The first version of this post happened way back in March 2013 and starts down below the line.
And now The missing Village has returned. Let me start first by agreeing with the author that the isolation of child-rearing is real; that navigating playground politics/parent dating creates a whole new level of pressure. Walk into any Target at 10am on a weekday… the silent gangs of mothers pushing carts of loneliness and goldfish-bedazzled, unhappy toddlers suggests an unfulfilled need. Speed dating for moms? Speed *lunch* dating for moms?
But even with this idea that our society becomes more personally isolated I question the craving for this Village Full of Supportive Adults that comes around. When did it exist? The 50s decade of June Cleavers?
I am sad for the people that feel isolated and alone in their own neighborhoods. My children have just recently gotten old enough to run around the corner to play– and I admit that, despite my tendency toward hermit crab-ness, I enjoy the back and forth of these kids in my house, too. Before that, before my oldest started kindergarten, I had a core group of like-minded friends with like-aged children.
What is it about the alluring call of the village? The freedom from the minutiae of playing yet another round of sea horse versus alien? The freedom from the children because they are roaming the ‘hood like feral bees?
I spent years 4-6 roaming the wilds of military base housing in Ft. Dix that way. Most of it a hazy blur of stolen crab apples, crossing a busy road to go to the park, playing in something called the sand pit. Of wetting my pants, a lot, because to leave the pack to go inside to the bathroom meant being left behind, packless.
I had my Village– of *kids*. I don’t recall the moms hanging out together in some sort of pickle-canning giggle fest. Maybe it’s the idea that there were more eyes on the children, so the children were safer to roam? Because, um, we didn’t have eyes on us. And you can’t have eyes on children now without those eyes calling the cops on you.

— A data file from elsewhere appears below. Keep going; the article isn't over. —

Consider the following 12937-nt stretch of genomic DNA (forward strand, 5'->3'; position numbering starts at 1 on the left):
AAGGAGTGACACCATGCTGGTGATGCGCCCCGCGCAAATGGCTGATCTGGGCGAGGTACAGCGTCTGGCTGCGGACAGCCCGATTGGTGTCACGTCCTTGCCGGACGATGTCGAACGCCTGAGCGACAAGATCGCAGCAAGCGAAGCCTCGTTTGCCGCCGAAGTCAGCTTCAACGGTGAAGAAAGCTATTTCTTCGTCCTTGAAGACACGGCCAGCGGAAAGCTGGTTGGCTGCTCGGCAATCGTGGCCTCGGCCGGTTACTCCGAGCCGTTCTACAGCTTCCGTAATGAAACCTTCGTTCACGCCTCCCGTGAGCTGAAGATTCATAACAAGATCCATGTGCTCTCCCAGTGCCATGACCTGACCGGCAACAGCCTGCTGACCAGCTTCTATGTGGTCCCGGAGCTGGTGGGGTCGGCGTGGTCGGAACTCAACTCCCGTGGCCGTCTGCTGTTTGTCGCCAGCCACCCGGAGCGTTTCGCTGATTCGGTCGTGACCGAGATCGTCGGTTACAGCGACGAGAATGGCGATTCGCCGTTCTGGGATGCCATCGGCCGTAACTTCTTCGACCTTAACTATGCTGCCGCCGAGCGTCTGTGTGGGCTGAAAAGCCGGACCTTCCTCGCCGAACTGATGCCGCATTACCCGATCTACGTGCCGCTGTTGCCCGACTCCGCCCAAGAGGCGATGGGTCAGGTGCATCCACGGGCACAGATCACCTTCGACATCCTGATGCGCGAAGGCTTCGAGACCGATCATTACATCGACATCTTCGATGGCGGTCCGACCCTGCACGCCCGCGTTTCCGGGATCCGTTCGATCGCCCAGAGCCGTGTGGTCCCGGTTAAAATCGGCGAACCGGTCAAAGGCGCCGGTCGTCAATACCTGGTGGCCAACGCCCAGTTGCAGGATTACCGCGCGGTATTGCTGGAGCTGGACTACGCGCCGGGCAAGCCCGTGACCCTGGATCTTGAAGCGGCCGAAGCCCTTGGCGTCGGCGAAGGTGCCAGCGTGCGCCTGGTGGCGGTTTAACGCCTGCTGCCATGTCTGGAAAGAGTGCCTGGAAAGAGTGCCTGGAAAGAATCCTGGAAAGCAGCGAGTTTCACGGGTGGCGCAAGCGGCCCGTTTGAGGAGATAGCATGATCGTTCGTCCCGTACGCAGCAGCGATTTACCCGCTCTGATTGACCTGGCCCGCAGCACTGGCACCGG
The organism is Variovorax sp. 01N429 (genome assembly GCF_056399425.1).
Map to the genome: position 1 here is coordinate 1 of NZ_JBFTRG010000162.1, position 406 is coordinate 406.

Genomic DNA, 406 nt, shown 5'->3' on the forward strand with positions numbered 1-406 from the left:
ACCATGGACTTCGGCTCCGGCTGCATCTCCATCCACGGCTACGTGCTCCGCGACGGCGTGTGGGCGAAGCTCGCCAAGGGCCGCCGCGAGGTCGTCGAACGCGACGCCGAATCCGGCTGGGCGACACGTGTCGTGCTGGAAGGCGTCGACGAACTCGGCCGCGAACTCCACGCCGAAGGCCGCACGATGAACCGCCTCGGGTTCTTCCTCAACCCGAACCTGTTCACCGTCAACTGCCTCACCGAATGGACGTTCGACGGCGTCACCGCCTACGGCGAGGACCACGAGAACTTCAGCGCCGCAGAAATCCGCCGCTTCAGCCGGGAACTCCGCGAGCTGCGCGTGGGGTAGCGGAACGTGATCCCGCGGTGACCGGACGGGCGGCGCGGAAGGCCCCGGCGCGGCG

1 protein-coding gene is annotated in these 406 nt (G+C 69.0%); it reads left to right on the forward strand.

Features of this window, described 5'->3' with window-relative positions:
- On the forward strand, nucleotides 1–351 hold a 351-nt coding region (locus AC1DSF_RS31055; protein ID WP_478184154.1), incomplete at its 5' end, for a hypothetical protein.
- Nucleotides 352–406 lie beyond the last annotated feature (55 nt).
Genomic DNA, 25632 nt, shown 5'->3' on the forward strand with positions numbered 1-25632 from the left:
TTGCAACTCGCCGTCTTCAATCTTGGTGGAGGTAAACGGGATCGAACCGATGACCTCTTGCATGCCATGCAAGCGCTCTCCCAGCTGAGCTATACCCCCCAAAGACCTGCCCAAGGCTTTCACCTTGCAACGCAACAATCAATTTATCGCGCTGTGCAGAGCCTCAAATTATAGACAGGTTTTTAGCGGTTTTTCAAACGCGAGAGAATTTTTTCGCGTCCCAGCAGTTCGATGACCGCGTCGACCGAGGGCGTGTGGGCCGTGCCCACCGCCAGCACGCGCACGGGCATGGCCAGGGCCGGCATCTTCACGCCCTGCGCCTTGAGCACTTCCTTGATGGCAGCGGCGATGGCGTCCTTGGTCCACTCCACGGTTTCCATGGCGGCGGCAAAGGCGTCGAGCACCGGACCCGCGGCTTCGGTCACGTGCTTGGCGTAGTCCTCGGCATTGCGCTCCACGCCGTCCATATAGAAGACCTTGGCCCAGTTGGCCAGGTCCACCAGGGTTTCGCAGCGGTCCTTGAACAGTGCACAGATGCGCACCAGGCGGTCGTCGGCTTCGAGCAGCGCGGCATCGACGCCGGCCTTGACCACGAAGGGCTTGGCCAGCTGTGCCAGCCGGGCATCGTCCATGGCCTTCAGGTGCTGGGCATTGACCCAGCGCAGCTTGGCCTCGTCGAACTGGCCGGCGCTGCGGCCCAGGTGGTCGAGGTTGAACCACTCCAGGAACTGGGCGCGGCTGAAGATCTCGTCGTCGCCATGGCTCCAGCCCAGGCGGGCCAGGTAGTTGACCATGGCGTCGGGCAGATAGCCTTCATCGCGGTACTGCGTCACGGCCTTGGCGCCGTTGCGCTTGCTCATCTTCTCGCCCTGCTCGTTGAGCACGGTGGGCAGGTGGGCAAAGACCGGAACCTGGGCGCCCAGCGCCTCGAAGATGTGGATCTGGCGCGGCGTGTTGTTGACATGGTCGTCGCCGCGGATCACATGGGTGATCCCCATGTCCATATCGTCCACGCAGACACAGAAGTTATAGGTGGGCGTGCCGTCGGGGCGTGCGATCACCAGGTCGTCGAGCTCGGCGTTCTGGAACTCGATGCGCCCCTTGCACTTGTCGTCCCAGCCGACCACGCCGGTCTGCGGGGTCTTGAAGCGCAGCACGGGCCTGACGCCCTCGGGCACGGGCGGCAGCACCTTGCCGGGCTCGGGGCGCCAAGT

I sympathize with the author’s feelings of isolation, but this craving for a mythological village fuels a “glory days” type thinking that does none of us any good. Sometimes you just gotta go stock your own village.
Last week, I talked about why the current generation of moms has developed Stuart Smalley syndrome. This crushing need for constant validation– in kids, other adults, and myself– makes me twitchy.
But. The thing that sets my eyelids twitching so hard that I can feel the breeze? It’s this concept that all women of my generation are suffering because they are mothering without a village.
This ridiculousness that the average 21st century mother has it SO MUCH HARDER.
1) Mothering now is harder than it was 100 years ago? If I were to TARDIS my family back to 1912 to visit one of those super-lucky, village-having moms? Not the romantic one some folks think about, but the real one. You know her, she shucked oysters all day– for a dollar; had a baby every year (birth control, what?); with a husband that didn’t do NONE OF THAT BABY REARING.
My first thought on her reaction?
After she handed me (and my kids) some oysters she’d slap me in the face for complaining about things I read, since no one wasted time putting no learning on girls.
Then, her eyes narrowed into furious slits, she’d realize that I had time to 1) worry about something other than physical survival, and 2) had a husband that knew how to change a diaper.
I think we can agree she might not see my life as particularly difficult.
This idea of a village? It’s been a long time since humans lived tribally; that village became diluted and isolated by agriculture– those farms weren’t close and no one had smartphones.
Or cars. Or time.
Oh– when the girl-people got themselves hitched, they moved to their husband’s farm. To the village run by their new mother in law’s.
And the industrial worker village? I guess, since the kids were working with their parents, not pottery barn kitchen work– but actual for-survival work…
This gut-emptying craving mothers have for being reassured? What the hell, ladies?